Formulas to delineate movement of people within countries should also be useful -- such as the treatment to delineate movement of populations between Nebraska towns mentioned above.

People are only one type of syston involved in such movements. Movements of companies into a different country, perhaps for taxation advantages or as a spearhead for expansion into new markets, are another type.

Even whole countries can move. Sixty years ago, Hawaii and Alaska were not States of the USA, they did not join till 1959. Hawaii had previously been a kingdom, then a republic. Singapore was once part of Malaysia, it left the federation in 1965. Syria and Egypt were once parts of the United Arab Republic.

Proposition P1 may be generalized to cover all movements of infocap and systons from one area to another.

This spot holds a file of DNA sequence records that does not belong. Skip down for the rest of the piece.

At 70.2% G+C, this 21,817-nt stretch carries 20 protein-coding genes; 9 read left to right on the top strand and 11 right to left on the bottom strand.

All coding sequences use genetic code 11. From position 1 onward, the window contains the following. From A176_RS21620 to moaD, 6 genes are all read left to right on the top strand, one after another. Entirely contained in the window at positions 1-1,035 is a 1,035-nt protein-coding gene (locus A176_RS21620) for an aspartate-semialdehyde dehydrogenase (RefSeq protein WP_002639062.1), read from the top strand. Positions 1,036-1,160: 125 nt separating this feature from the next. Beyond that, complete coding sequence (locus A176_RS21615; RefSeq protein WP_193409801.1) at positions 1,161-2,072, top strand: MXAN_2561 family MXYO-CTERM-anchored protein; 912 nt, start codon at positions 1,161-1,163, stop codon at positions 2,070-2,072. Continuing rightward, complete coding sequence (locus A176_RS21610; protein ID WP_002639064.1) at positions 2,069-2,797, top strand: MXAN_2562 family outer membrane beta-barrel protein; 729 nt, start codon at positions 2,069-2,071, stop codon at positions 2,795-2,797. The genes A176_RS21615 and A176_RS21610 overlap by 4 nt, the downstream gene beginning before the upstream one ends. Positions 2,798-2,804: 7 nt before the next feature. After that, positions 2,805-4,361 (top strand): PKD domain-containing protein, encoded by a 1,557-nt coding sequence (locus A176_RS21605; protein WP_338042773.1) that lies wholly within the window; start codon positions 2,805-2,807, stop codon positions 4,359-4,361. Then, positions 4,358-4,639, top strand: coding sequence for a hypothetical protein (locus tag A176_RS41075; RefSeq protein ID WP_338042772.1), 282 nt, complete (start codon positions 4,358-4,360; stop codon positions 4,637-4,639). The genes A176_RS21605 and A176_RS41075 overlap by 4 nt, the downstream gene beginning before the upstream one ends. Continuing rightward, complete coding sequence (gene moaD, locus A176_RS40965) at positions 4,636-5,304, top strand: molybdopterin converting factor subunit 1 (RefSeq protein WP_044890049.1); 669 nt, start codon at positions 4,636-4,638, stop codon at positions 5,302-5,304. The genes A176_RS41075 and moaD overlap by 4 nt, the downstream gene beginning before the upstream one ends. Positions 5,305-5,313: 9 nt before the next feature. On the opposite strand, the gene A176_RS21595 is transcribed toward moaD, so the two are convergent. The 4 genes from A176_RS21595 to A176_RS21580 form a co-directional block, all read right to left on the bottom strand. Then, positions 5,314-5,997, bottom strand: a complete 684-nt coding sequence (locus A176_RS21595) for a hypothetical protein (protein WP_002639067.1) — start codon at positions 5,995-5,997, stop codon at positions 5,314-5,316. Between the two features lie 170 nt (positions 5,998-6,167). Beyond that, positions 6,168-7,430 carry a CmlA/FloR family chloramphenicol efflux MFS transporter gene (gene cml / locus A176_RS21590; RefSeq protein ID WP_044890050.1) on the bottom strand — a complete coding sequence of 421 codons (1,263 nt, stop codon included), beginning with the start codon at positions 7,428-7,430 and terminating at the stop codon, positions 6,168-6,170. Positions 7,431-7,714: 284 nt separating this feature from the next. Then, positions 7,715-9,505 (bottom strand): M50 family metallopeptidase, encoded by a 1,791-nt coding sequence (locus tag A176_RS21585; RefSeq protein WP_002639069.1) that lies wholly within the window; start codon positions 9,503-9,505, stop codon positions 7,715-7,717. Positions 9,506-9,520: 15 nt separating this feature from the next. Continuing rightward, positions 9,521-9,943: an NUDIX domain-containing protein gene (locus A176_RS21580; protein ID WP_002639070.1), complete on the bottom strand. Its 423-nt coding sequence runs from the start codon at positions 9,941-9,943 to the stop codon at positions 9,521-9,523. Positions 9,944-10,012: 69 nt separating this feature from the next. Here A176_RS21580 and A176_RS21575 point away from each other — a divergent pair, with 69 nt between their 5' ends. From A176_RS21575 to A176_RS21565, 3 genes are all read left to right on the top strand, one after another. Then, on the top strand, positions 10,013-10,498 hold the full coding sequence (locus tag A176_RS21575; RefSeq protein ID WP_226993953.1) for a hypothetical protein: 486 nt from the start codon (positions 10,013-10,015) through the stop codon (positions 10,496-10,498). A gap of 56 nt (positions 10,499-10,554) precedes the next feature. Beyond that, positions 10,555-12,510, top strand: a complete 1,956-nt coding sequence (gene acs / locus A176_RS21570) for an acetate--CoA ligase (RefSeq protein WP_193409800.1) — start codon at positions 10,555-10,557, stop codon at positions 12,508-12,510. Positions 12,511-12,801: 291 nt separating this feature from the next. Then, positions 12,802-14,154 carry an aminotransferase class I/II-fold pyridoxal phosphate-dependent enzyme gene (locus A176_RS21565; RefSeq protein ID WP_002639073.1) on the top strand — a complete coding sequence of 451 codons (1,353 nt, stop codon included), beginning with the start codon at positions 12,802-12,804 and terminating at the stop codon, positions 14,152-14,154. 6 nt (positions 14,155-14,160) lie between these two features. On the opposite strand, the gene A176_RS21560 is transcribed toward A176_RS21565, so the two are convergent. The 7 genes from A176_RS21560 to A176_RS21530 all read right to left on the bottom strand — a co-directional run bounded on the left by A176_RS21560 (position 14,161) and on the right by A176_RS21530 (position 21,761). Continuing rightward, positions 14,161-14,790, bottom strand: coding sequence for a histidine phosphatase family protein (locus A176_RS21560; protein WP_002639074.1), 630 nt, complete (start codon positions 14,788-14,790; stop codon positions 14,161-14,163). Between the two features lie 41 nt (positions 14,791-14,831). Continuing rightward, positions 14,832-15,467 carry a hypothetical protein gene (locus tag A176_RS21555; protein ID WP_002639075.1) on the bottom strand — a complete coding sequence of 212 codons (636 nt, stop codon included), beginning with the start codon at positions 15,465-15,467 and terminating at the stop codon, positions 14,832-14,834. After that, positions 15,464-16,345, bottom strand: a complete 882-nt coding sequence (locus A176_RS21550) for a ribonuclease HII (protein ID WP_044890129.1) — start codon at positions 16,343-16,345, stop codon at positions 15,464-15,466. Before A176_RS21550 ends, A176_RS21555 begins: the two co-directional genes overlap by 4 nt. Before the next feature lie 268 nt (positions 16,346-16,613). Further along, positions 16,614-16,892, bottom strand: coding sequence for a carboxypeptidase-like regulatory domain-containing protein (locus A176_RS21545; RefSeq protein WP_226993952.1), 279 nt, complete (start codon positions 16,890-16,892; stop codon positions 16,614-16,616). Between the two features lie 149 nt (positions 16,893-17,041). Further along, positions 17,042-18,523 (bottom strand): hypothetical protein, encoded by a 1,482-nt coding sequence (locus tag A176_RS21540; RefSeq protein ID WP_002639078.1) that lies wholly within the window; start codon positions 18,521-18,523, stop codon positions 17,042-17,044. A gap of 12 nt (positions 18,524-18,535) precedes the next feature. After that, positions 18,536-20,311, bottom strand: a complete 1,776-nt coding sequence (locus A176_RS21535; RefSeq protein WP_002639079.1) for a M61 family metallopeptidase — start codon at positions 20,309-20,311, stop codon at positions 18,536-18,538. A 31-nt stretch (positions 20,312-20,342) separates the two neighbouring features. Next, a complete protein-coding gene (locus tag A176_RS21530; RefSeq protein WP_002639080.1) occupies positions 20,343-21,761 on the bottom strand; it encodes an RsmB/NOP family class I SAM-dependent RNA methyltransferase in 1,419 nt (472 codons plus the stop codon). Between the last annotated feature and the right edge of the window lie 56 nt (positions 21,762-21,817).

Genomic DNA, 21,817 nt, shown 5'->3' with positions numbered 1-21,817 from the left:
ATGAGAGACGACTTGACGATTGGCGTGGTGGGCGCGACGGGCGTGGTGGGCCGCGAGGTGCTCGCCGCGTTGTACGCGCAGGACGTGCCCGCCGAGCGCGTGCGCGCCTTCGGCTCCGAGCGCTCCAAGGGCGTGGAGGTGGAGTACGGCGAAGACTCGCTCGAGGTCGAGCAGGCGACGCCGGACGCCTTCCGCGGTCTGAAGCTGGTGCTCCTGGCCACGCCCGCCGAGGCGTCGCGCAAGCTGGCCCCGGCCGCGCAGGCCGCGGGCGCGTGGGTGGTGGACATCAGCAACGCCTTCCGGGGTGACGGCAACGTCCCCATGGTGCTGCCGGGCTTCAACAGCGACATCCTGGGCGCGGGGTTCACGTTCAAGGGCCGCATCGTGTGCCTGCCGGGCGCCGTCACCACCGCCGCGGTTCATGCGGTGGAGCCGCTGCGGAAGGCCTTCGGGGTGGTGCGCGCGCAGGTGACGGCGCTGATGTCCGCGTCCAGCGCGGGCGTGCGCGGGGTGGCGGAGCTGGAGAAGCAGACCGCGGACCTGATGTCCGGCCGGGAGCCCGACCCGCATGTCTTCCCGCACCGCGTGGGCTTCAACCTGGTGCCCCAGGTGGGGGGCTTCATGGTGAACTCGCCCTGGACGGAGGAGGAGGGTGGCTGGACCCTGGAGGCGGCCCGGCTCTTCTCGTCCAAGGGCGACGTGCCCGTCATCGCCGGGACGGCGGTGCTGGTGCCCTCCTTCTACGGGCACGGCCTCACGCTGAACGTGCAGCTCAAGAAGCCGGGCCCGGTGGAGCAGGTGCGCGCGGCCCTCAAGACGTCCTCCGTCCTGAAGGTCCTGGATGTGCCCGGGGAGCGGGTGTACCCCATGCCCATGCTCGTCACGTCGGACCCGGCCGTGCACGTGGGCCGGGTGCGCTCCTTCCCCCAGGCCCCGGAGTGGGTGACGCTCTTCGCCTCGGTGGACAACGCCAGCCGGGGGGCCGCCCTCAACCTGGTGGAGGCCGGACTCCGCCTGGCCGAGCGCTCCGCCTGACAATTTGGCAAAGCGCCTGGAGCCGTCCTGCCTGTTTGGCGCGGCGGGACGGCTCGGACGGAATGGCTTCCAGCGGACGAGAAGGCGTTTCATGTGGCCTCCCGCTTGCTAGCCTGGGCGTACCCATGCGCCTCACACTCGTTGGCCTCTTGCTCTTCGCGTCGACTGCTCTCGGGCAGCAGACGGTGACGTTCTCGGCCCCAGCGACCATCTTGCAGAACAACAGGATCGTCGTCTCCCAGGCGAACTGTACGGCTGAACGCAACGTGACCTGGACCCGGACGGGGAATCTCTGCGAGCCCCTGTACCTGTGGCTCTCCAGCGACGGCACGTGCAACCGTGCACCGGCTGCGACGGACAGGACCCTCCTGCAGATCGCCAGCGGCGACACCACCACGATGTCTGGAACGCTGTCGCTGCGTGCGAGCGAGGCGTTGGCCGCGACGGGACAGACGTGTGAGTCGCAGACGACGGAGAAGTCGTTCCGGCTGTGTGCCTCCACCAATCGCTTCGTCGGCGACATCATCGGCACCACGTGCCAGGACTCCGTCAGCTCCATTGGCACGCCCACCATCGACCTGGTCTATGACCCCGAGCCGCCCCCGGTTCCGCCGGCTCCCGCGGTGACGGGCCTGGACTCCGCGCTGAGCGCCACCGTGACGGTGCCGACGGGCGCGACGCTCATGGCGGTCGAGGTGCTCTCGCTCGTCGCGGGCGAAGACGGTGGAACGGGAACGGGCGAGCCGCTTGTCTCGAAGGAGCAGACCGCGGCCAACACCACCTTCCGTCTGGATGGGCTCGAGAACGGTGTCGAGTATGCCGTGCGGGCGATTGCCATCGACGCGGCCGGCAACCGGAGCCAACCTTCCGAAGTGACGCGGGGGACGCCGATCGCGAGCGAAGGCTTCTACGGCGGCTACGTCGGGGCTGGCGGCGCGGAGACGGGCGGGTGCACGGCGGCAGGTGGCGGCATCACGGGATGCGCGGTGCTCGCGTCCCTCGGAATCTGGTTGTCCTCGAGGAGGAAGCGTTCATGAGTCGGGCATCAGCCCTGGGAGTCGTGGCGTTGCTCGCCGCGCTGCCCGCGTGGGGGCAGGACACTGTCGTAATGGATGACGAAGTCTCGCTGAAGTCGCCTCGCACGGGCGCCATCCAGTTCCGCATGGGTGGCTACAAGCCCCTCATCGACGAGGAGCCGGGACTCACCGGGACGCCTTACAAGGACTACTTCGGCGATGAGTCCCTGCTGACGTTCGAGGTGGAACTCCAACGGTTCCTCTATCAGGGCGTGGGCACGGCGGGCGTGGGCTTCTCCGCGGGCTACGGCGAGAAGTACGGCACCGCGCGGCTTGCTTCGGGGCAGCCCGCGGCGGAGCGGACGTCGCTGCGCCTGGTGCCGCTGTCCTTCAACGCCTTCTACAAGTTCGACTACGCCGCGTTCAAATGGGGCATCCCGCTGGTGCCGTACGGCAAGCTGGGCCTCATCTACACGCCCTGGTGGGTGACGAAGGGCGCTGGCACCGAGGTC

Proposition MT202-P2.

Proxies for Infocap strength
There is no standard formula at present for calculating the Infocap strength -- the sugar-load -- of a country. But we can move closer to this by using "proxies" -- things which appear to move in conjunction with infocap. A proxy from another area is the use of tree rings as indicators of the rainfall and temperature levels of earlier years.

The most obvious proxy for a country's infocap is its pcGDP, its per capita gross domestic product. The value of what a country produces each year can be measured fairly well, its pcGDP is this value divided by the number of inhabitants.

Figure F9 following is a graph of pcGDP for a range of countries, taken from [7]. There is little argument against the assumption that high-pcGDP countries also have high infocap. However, their pcGDP makes up only part of their infocap, and for a good picture of the total thing, we need to take into account a lot of non-money components, which can vary from country to country.